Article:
3 Questions To Ask Before Beginning Cardio Training For Ice Hockey Workouts

An ice hockey player can gain a competitive advantage only if he keeps exercising and training the whole year. If you think you can amaze all the audiences and win games just by exercising in the pre-season, you are greatly mistaken. An ice hockey workout is about putting in a lot of effort – 365 days a year. Be it tough training or easygoing, you need to have regular workout sessions.

When it comes to the off-season practice session for ice hockey, cardio training takes the lead. While on-ice training tends to be costly for athletes, dry-land training is equally beneficial, but essentially at reduced costs. These training methods do not require fancy equipment or expensive machines, but just some basic tools to get the job done. However, irrespective of the cost, players must answer a few questions before initiating any sort of cardio training for the upcoming ice hockey season.

1. What Is Your Current Conditioning Status?

Cardio trainings can often be very tough because of the exercises involved such as several push-ups, squats, forward and backward running, etc. Therefore, it is important to assess yourself first. If you have been inactive for a while or have recently recovered from an injury, take a moment to reconsider. At the end of the season, you may need time to heal from injuries you had. Tough cardio training is simply not feasible at this point in time. Besides, in case of past inactivity, begin gradually with easygoing sessions.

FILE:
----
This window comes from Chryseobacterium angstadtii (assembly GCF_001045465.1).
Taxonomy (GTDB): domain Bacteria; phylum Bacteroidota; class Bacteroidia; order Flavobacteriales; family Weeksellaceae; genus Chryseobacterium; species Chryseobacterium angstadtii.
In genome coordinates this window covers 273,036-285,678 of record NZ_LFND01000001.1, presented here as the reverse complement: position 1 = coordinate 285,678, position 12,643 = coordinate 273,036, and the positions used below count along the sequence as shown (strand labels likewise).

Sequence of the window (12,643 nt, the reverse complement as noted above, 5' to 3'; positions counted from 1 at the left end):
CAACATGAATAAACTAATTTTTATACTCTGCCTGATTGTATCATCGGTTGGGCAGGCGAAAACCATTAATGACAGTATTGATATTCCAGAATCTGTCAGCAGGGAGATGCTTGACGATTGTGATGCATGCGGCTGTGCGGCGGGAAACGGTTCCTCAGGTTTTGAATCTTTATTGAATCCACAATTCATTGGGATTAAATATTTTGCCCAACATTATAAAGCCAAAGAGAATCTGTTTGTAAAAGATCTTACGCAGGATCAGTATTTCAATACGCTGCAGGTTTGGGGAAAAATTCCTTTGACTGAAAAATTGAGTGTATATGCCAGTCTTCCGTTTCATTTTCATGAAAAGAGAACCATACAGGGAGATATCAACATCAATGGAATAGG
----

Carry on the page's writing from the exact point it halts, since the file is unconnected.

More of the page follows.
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2. When Do You Wish To Reach Your Peak?

Players want to be at their peak right at the start of in-season. You therefore must exercise at the right time and in the right amount. Excessive cardio training can be equally destructive as less or moderate training. If you practice over and above the recommended scale, you may face stress and fatigue. Consequently, performance in the ice rink will be negatively affected.

3. Do You Know Your Strong And Weak Points?

It is extremely important for every athlete to identify their strong and weak points irrespective of the sport he/she is playing. You must assess yourself on a 360 degree notion to make sure you know what gives you an edge over others and what needs to be improved over time. Cardio training is good for the heart, lungs, and legs. It gives you the opportunity to respond to several training needs. Get to know the muscles and body parts that you should work on, and then select the most appropriate set of cardio training exercises for you. It will allow you to improve your weak areas while also gaining strength that you can always utilize during tournaments.

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Beginners must not jump into heavy weight lifting or other types of workouts that cause excessive fatigue and muscle pain. Instead, start off with easy going cardio training exercises like jogging, running, cycling, swimming, etc. and then move forward to crunches, push-ups, squats, and others.

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by Ray Hanz